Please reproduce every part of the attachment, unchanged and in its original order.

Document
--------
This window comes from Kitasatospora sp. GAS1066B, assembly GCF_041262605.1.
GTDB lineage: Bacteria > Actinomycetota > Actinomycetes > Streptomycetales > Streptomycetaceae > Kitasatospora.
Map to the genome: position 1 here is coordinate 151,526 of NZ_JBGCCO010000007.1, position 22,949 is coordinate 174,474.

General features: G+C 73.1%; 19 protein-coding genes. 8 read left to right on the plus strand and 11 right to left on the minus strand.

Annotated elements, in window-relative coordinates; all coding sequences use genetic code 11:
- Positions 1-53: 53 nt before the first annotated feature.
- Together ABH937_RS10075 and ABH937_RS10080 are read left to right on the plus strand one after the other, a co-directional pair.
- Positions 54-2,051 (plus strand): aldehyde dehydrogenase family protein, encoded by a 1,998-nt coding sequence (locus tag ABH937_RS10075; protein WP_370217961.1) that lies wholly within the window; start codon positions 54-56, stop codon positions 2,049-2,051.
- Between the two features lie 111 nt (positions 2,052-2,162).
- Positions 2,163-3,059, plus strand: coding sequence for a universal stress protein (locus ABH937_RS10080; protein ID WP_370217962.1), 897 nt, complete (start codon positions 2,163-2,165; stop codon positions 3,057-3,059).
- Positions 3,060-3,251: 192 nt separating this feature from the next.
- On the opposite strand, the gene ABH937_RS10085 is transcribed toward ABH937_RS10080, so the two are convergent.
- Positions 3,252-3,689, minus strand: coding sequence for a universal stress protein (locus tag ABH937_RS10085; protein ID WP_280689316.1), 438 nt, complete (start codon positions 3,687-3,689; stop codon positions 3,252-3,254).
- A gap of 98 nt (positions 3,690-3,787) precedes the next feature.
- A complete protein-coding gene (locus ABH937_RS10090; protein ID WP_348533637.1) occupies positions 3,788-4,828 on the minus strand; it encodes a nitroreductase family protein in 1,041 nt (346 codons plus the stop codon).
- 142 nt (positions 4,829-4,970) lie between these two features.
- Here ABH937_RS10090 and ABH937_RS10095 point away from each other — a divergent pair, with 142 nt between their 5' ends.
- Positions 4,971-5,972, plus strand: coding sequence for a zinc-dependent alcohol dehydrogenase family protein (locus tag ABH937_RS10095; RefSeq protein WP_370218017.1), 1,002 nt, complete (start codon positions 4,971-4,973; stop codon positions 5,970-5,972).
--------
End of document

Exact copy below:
This window comes from Kitasatospora sp. GAS1066B, assembly GCF_041262605.1.
GTDB lineage: Bacteria > Actinomycetota > Actinomycetes > Streptomycetales > Streptomycetaceae > Kitasatospora.
Map to the genome: position 1 here is coordinate 151,526 of NZ_JBGCCO010000007.1, position 22,949 is coordinate 174,474.

General features: G+C 73.1%; 19 protein-coding genes. 8 read left to right on the plus strand and 11 right to left on the minus strand.

Annotated elements, in window-relative coordinates; all coding sequences use genetic code 11:
- Positions 1-53: 53 nt before the first annotated feature.
- Together ABH937_RS10075 and ABH937_RS10080 are read left to right on the plus strand one after the other, a co-directional pair.
- Positions 54-2,051 (plus strand): aldehyde dehydrogenase family protein, encoded by a 1,998-nt coding sequence (locus tag ABH937_RS10075; protein WP_370217961.1) that lies wholly within the window; start codon positions 54-56, stop codon positions 2,049-2,051.
- Between the two features lie 111 nt (positions 2,052-2,162).
- Positions 2,163-3,059, plus strand: coding sequence for a universal stress protein (locus ABH937_RS10080; protein ID WP_370217962.1), 897 nt, complete (start codon positions 2,163-2,165; stop codon positions 3,057-3,059).
- Positions 3,060-3,251: 192 nt separating this feature from the next.
- On the opposite strand, the gene ABH937_RS10085 is transcribed toward ABH937_RS10080, so the two are convergent.
- Positions 3,252-3,689, minus strand: coding sequence for a universal stress protein (locus tag ABH937_RS10085; protein ID WP_280689316.1), 438 nt, complete (start codon positions 3,687-3,689; stop codon positions 3,252-3,254).
- A gap of 98 nt (positions 3,690-3,787) precedes the next feature.
- A complete protein-coding gene (locus ABH937_RS10090; protein ID WP_348533637.1) occupies positions 3,788-4,828 on the minus strand; it encodes a nitroreductase family protein in 1,041 nt (346 codons plus the stop codon).
- 142 nt (positions 4,829-4,970) lie between these two features.
- Here ABH937_RS10090 and ABH937_RS10095 point away from each other — a divergent pair, with 142 nt between their 5' ends.
- Positions 4,971-5,972, plus strand: coding sequence for a zinc-dependent alcohol dehydrogenase family protein (locus tag ABH937_RS10095; RefSeq protein WP_370218017.1), 1,002 nt, complete (start codon positions 4,971-4,973; stop codon positions 5,970-5,972).